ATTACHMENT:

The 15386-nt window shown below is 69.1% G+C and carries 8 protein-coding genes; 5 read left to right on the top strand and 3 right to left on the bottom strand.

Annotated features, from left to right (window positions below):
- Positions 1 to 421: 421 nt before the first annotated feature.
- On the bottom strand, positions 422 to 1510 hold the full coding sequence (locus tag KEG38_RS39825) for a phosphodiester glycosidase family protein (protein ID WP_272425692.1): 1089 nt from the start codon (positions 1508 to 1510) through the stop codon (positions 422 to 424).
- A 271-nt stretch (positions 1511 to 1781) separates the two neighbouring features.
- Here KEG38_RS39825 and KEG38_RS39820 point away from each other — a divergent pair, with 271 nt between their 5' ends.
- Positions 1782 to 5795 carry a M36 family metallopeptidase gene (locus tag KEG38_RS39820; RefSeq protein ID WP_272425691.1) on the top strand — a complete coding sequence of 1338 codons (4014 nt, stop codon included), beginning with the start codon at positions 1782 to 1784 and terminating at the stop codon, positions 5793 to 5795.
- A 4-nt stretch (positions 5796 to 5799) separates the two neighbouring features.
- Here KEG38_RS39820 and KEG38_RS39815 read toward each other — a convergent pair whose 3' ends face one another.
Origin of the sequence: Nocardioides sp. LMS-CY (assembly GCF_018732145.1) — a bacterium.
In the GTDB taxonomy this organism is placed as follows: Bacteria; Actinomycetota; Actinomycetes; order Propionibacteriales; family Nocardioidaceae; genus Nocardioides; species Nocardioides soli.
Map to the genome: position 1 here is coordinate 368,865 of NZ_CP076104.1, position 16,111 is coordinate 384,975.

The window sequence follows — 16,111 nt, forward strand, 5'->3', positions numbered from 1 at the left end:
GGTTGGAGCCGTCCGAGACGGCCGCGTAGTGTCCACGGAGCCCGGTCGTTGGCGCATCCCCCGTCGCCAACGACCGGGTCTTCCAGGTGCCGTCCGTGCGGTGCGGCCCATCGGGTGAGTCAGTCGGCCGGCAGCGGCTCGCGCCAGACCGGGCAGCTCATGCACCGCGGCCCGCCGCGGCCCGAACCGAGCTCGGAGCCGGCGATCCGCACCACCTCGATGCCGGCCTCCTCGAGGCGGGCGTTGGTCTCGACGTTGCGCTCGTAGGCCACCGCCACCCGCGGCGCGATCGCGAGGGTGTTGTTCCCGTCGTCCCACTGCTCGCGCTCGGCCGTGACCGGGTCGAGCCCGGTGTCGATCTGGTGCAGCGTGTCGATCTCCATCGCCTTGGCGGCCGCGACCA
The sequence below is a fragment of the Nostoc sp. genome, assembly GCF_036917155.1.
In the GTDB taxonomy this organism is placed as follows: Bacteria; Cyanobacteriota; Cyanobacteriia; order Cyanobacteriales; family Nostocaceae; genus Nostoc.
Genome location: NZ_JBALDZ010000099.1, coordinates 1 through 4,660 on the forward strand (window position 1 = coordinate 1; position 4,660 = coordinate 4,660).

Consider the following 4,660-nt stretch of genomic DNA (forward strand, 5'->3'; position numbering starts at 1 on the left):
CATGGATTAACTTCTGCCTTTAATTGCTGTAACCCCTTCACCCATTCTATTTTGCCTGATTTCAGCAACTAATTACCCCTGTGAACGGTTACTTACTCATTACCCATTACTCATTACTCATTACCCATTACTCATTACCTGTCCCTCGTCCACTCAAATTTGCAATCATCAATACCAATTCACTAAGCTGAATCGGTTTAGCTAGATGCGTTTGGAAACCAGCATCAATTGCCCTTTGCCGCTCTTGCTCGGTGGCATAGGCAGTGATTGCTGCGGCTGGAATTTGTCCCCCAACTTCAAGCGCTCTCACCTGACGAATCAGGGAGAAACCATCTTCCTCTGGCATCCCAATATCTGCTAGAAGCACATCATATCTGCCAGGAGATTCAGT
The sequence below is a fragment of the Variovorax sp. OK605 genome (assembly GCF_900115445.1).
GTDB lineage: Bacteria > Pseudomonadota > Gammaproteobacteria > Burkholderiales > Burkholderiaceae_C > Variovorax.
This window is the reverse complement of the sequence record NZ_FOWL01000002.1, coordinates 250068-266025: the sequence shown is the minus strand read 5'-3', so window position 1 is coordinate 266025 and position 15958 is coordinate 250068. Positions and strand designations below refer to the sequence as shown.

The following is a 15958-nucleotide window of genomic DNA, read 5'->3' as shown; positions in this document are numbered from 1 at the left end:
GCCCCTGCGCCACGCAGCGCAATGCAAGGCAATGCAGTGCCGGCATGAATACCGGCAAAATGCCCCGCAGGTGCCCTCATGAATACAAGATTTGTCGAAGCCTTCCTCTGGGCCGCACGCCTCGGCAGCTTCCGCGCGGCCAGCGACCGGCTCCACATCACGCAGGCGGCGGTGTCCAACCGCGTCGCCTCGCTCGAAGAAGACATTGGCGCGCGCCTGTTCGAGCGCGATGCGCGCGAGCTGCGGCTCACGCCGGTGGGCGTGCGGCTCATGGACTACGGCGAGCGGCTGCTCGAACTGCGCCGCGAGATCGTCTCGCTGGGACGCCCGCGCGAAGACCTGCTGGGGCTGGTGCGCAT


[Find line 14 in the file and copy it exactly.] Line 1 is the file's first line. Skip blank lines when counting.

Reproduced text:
GGTTGGAGCCGTCCGAGACGGCCGCGTAGTGTCCACGGAGCCCGGTCGTTGGCGCATCCCCCGTCGCCAACGACCGGGTCTTCCAGGTGCCGTCCGTGCGGTGCGGCCCATCGGGTGAGTCAGTCGGCCGGCAGCGGCTCGCGCCAGACCGGGCAGCTCATGCACCGCGGCCCGCCGCGGCCCGAACCGAGCTCGGAGCCGGCGATCCGCACCACCTCGATGCCGGCCTCCTCGAGGCGGGCGTTGGTCTCGACGTTGCGCTCGTAGGCCACCGCCACCCGCGGCGCGATCGCGAGGGTGTTGTTCCCGTCGTCCCACTGCTCGCGCTCGGCCGTGACCGGGTCGAGCCCGGTGTCGATCTGGTGCAGCGTGTCGATCTCCATCGCCTTGGCGGCCGCGACCA